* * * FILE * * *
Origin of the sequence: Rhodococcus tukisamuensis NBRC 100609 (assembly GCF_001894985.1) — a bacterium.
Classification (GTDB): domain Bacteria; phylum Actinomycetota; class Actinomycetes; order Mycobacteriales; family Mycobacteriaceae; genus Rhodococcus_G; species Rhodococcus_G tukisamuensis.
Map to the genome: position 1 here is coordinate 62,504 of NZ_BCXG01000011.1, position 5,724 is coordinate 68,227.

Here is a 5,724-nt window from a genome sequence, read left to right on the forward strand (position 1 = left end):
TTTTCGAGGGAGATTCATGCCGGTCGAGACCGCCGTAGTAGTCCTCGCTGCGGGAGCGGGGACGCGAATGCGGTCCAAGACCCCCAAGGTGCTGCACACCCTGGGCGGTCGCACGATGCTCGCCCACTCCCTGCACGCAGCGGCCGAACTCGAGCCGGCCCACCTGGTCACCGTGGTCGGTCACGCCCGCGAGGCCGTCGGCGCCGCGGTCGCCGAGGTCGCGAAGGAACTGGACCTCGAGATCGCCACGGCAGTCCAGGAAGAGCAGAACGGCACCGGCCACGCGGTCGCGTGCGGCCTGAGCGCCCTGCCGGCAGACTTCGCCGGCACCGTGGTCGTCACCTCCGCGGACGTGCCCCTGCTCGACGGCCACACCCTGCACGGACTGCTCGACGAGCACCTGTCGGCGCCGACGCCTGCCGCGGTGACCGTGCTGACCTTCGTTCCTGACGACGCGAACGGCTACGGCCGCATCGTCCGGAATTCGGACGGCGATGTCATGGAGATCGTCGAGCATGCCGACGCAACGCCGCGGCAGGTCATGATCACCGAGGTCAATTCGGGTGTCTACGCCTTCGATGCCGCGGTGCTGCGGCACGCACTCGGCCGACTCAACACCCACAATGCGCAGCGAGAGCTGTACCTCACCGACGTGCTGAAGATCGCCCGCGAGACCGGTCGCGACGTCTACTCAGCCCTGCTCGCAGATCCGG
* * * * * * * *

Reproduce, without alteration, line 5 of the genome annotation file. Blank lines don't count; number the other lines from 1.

TTTTCGAGGGAGATTCATGCCGGTCGAGACCGCCGTAGTAGTCCTCGCTGCGGGAGCGGGGACGCGAATGCGGTCCAAGACCCCCAAGGTGCTGCACACCCTGGGCGGTCGCACGATGCTCGCCCACTCCCTGCACGCAGCGGCCGAACTCGAGCCGGCCCACCTGGTCACCGTGGTCGGTCACGCCCGCGAGGCCGTCGGCGCCGCGGTCGCCGAGGTCGCGAAGGAACTGGACCTCGAGATCGCCACGGCAGTCCAGGAAGAGCAGAACGGCACCGGCCACGCGGTCGCGTGCGGCCTGAGCGCCCTGCCGGCAGACTTCGCCGGCACCGTGGTCGTCACCTCCGCGGACGTGCCCCTGCTCGACGGCCACACCCTGCACGGACTGCTCGACGAGCACCTGTCGGCGCCGACGCCTGCCGCGGTGACCGTGCTGACCTTCGTTCCTGACGACGCGAACGGCTACGGCCGCATCGTCCGGAATTCGGACGGCGATGTCATGGAGATCGTCGAGCATGCCGACGCAACGCCGCGGCAGGTCATGATCACCGAGGTCAATTCGGGTGTCTACGCCTTCGATGCCGCGGTGCTGCGGCACGCACTCGGCCGACTCAACACCCACAATGCGCAGCGAGAGCTGTACCTCACCGACGTGCTGAAGATCGCCCGCGAGACCGGTCGCGACGTCTACTCAGCCCTGCTCGCAGATCCGG